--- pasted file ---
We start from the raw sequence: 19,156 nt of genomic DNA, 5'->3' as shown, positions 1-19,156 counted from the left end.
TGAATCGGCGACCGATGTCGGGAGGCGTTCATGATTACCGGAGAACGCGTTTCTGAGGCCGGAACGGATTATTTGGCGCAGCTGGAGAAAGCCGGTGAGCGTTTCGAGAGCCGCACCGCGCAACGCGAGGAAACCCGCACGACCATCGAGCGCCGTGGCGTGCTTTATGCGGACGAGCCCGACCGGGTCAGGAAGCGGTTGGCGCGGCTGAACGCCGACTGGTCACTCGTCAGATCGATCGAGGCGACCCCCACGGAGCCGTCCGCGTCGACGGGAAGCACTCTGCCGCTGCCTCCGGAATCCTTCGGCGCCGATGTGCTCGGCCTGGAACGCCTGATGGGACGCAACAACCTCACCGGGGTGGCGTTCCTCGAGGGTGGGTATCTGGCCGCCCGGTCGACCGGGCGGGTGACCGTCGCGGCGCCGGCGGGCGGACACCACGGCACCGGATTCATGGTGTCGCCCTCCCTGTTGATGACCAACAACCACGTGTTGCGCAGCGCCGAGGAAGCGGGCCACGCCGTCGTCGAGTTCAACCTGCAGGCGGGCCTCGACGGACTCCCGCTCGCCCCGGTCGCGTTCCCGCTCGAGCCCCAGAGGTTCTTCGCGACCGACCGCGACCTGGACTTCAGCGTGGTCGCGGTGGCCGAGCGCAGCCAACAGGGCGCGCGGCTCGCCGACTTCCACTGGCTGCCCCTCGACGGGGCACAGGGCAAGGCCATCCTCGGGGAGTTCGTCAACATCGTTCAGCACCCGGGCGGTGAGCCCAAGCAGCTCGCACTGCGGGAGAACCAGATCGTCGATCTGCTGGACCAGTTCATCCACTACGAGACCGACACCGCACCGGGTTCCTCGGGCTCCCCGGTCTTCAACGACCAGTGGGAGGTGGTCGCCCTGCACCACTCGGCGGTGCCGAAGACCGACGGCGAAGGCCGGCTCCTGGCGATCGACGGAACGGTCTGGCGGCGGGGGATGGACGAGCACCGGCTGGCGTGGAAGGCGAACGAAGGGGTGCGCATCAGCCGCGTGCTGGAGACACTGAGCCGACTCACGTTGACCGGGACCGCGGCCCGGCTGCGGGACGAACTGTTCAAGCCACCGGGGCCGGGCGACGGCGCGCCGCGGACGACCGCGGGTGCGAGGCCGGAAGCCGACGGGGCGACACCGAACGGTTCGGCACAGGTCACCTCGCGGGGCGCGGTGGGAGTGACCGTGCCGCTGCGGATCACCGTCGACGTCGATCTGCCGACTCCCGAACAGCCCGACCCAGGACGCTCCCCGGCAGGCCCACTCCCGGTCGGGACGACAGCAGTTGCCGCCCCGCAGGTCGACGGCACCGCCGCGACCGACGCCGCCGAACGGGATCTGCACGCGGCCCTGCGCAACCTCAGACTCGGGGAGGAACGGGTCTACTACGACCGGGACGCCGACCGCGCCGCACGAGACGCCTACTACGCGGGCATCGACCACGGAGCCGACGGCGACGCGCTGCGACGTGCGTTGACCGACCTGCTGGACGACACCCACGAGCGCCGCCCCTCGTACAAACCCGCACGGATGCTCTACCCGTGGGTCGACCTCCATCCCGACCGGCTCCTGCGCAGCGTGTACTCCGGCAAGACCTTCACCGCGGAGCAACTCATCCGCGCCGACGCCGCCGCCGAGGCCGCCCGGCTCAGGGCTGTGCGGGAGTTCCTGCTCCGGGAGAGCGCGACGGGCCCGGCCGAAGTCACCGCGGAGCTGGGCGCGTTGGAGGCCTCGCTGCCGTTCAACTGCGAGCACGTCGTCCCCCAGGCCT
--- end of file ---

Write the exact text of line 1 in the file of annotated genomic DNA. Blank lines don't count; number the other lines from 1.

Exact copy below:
We start from the raw sequence: 19,156 nt of genomic DNA, 5'->3' as shown, positions 1-19,156 counted from the left end.